35. ^ Roisman 2010, p. 153
  36. ^ Roisman 2010, pp. 153-154
  37. ^ a b Roisman 2010, p. 154
  38. ^ Roisman 2010, pp. 154-155
  39. ^ Roisman 2010, pp. 155-156
  40. ^ Roisman 2010, p. 156
  41. ^ Roisman 2010, pp. 156-157
  42. ^ Roisman 2010, pp. 157-158
  43. ^ a b Roisman 2010, p. 158
  44. ^ Müller 2010, pp. 166-167
  45. ^ a b Müller 2010, pp. 167-168
  46. ^ Müller 2010, p. 167
  47. ^ Müller 2010, p. 168
  48. ^ Müller 2010, pp. 168-169
  49. ^ Müller 2010, p. 169-170
  50. ^ Müller 2010, p. 169
  51. ^ Müller 2010, p. 170; Buckler 1989, p. 62
  52. ^ Müller 2010, pp. 170-171
  53. ^ Müller 2010, p. 167, 169; Roisman 2010, p. 161
  54. ^ Müller 2010, p. 169, 173-174; Cawkwell 1978, p. 84
  55. ^ Müller 2010, p. 171; Buckley 1996, pp. 470-472; Cawkwell 1978, pp. 74-75
  56. ^ Müller 2010, p. 172; Hornblower 2002, p. 272; Cawkwell 1978, p. 42; Buckley 1996, pp. 470-472
  57. ^ Müller 2010, pp. 171-172; Buckler 1989, pp. 63, 176-181; Cawkwell 1978, pp. 185–187; Cawkwell contrarily provides the date of this siege as 354-353 BC.
  58. ^ Müller 2010, pp. 171-172; Buckler 1989, pp. 8, 20-22, 26-29
  59. ^ Müller 2010, pp. 172-173; Cawkwell 1978, pp. 60, 185; Hornblower 2002, p. 272; Buckler 1989, pp. 63-64, 176-181;
    Conversely, Buckler provides the date of this initial campaign as 354 BC, while affirming that the second Thessalian campaign ending in the Battle of Crocus Field occurred in 353 BC.
  60. ^ Müller 2010, p. 173; Cawkwell 1978, pp. 62, 66-68; Buckler 1989, pp. 74-75, 78-80; Worthington 2008, pp. 61-63
  61. ^ Müller 2010, p. 173; Cawkwell 1978, p. 44
  62. ^ Cawkwell 1978, p. 86
  63. ^ Müller 2010, pp. 173-174; Cawkwell 1978, pp. 85-86; Buckley 1996, pp. 474–475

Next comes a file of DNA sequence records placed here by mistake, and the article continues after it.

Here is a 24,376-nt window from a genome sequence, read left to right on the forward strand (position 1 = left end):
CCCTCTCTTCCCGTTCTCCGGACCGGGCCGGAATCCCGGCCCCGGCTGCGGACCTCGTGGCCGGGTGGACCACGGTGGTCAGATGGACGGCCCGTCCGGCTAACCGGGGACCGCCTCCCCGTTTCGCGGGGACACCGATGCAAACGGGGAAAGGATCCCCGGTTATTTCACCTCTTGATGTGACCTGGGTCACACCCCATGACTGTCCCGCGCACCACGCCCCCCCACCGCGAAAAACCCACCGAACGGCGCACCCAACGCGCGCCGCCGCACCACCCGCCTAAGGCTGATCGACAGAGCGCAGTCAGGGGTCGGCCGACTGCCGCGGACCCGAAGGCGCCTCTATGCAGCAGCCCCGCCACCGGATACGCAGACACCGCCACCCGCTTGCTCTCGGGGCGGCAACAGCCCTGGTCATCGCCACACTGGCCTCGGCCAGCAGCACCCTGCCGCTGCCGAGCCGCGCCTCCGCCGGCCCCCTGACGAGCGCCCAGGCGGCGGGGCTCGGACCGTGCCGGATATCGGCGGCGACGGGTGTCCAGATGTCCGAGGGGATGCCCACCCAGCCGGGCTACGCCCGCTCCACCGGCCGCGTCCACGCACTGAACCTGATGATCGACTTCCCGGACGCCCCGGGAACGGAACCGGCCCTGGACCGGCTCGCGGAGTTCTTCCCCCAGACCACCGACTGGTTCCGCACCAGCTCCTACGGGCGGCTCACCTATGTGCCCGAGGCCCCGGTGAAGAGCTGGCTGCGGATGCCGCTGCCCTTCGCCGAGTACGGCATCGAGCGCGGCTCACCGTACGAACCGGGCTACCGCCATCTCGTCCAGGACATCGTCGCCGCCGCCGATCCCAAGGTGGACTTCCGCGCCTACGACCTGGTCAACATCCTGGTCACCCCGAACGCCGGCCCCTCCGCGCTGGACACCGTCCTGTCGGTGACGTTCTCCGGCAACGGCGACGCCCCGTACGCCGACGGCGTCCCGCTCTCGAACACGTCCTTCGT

64. ^ Müller 2010, pp. 173-174; Worthington 2008, pp. 75-78; Cawkwell 1978, pp. 96-98
  65. ^ Müller 2010, p. 174; Cawkwell 1978, pp. 98-101
  66. ^ Müller 2010, pp. 174-175; Cawkwell 1978, pp. 95, 104, 107-108; Hornblower 2002, pp. 275-277; Buckley 1996, pp. 478–479
  67. ^ Müller 2010, p. 175
  68. ^ Müller 2010, pp. 175-176; Cawkwell 1978, pp. 114-117; Hornblower 2002, p. 277; Buckley 1996, p. 482; Errington 1990, p. 44
  69. ^ Müller 2010, p. 176; Cawkwell 1978, pp. 136-142; Errington 1990, pp. 82-83
  70. ^ Müller 2010, pp. 176-177; Cawkwell 1978, pp. 143-148
  71. ^ Müller 2010, p. 177; Cawkwell 1978, pp. 167-168
  72. ^ Müller 2010, pp. 177-178; Cawkwell 1978, pp. 167-171
  73. ^ Müller 2010, pp. 179-180; Cawkwell 1978, p. 170
  74. ^ Müller 2010, pp. 180-181
  75. ^ Müller 2010, pp. 181-182; Errington 1990, p. 44
  76. ^ Gilley & Worthington 2010, pp. 189-190; Müller 2010, p. 183
  77. ^ Gilley & Worthington 2010, p. 190; Müller 2010, pp. 182-183
  78. ^ Gilley & Worthington 2010, p. 190; Müller 2010, p. 183; Renault 2013, pp. 61–62; Fox 1980, p. 72
  79. ^ Gilley & Worthington 2010, p. 186
  80. ^ Gilley & Worthington 2010, p. 190
  81. ^ Gilley & Worthington 2010, p. 190-191
  82. ^ a b c d Gilley & Worthington 2010, p. 191
  83. ^ Gilley & Worthington 2010, pp. 191-192
  84. ^ Gilley & Worthington 2010, pp. 192-193
  85. ^ a b c Gilley & Worthington 2010, p. 193
  86. ^ Gilley & Worthington 2010, pp. 193-194; Holt 2012, p. 27-41
  87. ^ Gilley & Worthington 2010, pp. 193-194
  88. ^ Gilley & Worthington 2010, p. 194
  89. ^ Chugg, Andrew (2006). Alexander's Lovers. Raleigh, N.C.: Lulu. ISBN 978-1-4116-9960-1, pp 78–79.
  90. ^ a b Gilley & Worthington 2010, p. 195
  91. ^ Gilley & Worthington 2010, pp. 194-195